Boston Hospital Joins City-wide Effort in Place to Make the Healthy Choice the Easy Choice
BOSTON, April 13, 2011 /PRNewswire-USNewswire/ -- Health Care Without Harm (HCWH), along with the Boston Public Health Commission (BPHC), applauds Carney Hospital (Dorchester, MA), for their ban on sugar sweetened beverages effective April 4, 2011. The announcement came alongside Boston Mayor Thomas Menino's executive order to end sales and provision of sugary beverages from civic buildings as a measure to combat obesity. BPHC and HCWH are coordinating the Hospital Learning Network, comprised of leading health care organizations across the city whose goal is to decrease the rates of obesity and chronic disease in the city of Boston by reducing access to sugar sweetened beverages (SSB).
"Carney Hospital, as the first hospital in Boston to eliminate SSBs, has taken a bold and important step toward primary prevention. We urge all Boston's healthcare organizations to follow Carney's lead and become the first City in the country to eliminate these unhealthy beverages from the healthcare sector," stated HCWH President Gary Cohen.
Health care institutions nationwide are recognizing the urgency to reduce rates of obesity, chronic illness and the associated health care costs. Boston has seen obesity trends that mirror the nationwide trends. Most recent data reveals that 54 percent of adult Boston residents are obese (23 percent) or overweight (31 percent). The annual medical cost of obesity has doubled in less than a decade, and now represents nearly 10 percent of all annual medical spending. Numerous studies indicate that higher consumption of SSBs leads to an increase in an individual's risk of not only gaining weight, but also of developing a series of chronic illnesses; type 2 diabetes, heart disease and metabolic syndrome, which is a precursor to heart disease. Sugar-sweetened beverages now account for about 10 percent of total calories consumed in the U.S. diet. This increased consumption of SSBs in the U.S. is fueled by advertising and the fact that SSBs are comparatively inexpensive in relation to healthier food and beverage options.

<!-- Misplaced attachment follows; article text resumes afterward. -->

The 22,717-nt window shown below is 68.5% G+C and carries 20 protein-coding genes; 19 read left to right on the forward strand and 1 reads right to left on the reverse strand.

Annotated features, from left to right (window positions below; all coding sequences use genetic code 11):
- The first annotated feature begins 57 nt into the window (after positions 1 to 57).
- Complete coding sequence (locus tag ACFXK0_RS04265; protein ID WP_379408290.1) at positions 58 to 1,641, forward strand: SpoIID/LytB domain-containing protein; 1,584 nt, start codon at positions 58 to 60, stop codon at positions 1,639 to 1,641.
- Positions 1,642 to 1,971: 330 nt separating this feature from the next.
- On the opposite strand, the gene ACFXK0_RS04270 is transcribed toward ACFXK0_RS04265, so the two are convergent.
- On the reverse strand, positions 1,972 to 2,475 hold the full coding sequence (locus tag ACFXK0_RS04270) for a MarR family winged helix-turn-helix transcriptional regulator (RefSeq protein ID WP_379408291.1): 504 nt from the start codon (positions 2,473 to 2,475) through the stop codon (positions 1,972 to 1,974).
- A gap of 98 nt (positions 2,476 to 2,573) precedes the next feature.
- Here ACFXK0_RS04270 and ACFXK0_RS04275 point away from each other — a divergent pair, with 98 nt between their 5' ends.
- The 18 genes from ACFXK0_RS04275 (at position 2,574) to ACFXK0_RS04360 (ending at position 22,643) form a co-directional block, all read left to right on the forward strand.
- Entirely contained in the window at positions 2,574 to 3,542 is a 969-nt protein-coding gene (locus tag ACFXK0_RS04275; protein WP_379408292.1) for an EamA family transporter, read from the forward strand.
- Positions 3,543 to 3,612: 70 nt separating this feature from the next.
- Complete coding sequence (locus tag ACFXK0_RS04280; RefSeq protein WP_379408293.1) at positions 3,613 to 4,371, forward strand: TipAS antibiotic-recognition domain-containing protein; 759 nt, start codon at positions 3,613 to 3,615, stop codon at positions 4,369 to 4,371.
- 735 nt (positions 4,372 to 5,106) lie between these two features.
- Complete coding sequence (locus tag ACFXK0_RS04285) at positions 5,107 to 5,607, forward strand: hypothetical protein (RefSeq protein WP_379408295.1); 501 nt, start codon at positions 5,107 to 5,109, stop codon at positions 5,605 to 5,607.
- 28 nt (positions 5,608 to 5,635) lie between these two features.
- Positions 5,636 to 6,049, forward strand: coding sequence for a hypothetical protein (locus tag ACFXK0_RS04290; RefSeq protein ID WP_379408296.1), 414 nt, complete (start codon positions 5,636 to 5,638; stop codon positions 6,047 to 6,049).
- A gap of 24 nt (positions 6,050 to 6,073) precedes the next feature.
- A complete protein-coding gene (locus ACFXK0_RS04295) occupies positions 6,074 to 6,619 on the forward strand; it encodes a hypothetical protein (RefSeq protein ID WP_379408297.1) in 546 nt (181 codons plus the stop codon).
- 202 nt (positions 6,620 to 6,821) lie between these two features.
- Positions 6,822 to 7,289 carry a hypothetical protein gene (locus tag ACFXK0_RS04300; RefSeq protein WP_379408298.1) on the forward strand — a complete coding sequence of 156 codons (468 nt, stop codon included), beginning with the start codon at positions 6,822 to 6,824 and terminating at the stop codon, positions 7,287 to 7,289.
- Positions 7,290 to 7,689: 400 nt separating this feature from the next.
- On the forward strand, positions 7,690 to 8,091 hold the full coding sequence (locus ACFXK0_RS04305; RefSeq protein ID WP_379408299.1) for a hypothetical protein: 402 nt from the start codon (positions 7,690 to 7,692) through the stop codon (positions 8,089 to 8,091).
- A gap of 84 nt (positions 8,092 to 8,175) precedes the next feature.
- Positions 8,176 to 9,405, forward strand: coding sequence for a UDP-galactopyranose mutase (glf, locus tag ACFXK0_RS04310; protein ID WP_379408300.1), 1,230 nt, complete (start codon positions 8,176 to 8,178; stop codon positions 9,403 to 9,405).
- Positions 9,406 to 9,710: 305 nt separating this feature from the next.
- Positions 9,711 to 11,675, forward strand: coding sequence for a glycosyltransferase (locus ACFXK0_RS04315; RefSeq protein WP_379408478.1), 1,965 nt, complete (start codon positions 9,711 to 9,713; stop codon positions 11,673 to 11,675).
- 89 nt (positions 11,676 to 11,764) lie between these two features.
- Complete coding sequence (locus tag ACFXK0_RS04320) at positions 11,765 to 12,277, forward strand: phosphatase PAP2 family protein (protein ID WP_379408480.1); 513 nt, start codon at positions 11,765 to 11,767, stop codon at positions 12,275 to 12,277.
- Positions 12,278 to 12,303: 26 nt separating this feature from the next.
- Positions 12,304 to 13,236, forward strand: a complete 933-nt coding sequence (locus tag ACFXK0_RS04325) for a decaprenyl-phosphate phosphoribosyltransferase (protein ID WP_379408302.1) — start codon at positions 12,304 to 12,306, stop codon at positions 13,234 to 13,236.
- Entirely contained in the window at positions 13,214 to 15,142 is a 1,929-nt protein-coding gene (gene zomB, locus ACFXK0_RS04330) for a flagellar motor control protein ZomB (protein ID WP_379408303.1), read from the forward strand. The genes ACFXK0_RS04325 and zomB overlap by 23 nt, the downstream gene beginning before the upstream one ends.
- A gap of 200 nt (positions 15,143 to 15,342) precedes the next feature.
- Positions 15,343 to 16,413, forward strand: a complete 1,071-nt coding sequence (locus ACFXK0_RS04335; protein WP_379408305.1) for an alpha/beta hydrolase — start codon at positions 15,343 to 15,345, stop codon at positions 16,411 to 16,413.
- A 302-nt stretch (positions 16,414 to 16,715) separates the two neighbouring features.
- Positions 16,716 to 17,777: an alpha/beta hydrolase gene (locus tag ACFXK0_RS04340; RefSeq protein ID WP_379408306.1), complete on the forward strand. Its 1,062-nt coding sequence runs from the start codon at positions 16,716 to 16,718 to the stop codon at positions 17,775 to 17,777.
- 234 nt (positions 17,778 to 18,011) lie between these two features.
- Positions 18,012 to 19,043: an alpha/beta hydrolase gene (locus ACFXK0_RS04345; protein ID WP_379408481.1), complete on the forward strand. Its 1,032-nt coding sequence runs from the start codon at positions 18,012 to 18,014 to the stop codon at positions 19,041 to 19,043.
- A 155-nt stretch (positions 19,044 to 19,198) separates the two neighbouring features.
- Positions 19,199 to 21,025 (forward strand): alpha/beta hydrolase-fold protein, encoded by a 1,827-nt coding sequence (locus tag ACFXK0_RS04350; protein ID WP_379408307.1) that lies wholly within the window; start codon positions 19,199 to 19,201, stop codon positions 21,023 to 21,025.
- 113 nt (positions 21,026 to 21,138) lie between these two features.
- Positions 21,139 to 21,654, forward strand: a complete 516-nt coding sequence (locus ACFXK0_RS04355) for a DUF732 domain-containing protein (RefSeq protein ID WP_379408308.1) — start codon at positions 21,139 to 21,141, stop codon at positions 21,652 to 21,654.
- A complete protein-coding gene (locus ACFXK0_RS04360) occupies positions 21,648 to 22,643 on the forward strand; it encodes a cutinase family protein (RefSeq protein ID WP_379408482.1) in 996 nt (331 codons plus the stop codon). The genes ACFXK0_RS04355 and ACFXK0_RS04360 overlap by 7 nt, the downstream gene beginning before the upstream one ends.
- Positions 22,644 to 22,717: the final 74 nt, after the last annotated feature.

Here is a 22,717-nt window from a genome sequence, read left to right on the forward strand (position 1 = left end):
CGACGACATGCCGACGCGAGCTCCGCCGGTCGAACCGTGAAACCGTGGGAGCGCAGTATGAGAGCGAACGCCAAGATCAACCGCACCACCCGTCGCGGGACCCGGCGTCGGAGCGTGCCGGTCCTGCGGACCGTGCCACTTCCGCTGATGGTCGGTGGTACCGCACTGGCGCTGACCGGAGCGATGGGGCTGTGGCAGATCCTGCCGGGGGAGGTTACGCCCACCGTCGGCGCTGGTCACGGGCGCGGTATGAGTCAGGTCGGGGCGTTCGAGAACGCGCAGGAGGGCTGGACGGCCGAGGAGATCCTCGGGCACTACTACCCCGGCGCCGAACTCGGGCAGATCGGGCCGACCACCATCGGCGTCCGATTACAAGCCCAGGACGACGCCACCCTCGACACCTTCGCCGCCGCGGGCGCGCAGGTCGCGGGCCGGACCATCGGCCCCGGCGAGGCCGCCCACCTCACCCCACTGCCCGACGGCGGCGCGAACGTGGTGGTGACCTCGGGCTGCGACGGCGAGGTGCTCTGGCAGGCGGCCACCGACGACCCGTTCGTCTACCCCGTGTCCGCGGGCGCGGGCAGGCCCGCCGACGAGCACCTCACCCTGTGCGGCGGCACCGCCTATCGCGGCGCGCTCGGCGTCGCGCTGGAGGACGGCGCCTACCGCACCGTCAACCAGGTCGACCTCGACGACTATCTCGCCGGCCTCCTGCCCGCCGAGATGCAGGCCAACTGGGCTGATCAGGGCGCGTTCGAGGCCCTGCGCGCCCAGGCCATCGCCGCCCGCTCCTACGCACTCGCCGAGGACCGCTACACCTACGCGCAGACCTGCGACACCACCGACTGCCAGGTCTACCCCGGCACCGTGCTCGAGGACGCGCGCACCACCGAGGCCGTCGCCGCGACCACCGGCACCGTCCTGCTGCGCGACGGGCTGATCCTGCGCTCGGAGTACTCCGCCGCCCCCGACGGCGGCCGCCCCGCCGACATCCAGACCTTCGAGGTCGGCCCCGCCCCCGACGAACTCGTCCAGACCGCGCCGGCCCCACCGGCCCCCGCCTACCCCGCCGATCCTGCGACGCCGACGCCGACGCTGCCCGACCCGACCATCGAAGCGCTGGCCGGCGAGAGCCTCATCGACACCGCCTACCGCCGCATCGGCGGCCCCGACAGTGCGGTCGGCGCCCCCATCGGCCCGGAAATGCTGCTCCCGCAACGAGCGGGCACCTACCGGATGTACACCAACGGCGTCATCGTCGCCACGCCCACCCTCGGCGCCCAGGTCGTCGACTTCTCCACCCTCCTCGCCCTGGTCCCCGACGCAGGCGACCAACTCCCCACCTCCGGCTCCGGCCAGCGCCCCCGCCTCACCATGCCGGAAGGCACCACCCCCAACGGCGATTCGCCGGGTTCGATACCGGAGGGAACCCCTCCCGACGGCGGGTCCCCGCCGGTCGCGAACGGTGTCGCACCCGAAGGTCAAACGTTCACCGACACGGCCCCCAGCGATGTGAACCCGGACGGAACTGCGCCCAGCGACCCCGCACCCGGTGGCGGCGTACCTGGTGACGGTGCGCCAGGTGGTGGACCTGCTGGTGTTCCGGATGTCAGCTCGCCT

Carney Hospital's effort is a model for the healthcare sector. The moral authority of the health care community and its significant purchasing power can provide the vital influence necessary to reconfigure the food system towards one with a preventive health focus. Moreover, hospitals and health care systems can play an important leadership role by setting a standard for other institutions to follow and by supporting necessary public policy interventions as they relate to food and food production.
Health Care without Harm, in collaboration with Boston Public Health Commission, is working with Boston health care organizations to reduce obesity rates by reducing access to SSB and increasing access to environmentally friendly tap water as a part of a comprehensive Healthy Food in Health Care Program. Across the nation, more than 230 healthcare facilities are promoting health by sourcing nutritious, local and sustainable food--including Cleveland Clinic Health System; Kaiser Permanente, whose 40 member hospitals have emerged as leaders in the sustainable food movement; and Catholic Healthcare West, which with 42 hospitals, is the largest U.S. Catholic healthcare system. Many of these facilities will be featured at FoodMed2011 (www.foodmed.org) the Fourth International conference on nutritious, local, sustainable healthcare food.
HCWH is an international coalition of more than 450 organizations in 52 countries, working to transform the health care industry worldwide, without compromising patient safety or care, so that it is ecologically sustainable and no longer a source of harm to public health and the environment. http://www.noharm.org/us_canada/issues/food/pledge.php. To learn more about HCWH's work on food and other issues related to health care www.healthyfoodinhealthcare.org.
SOURCE Health Care Without Harm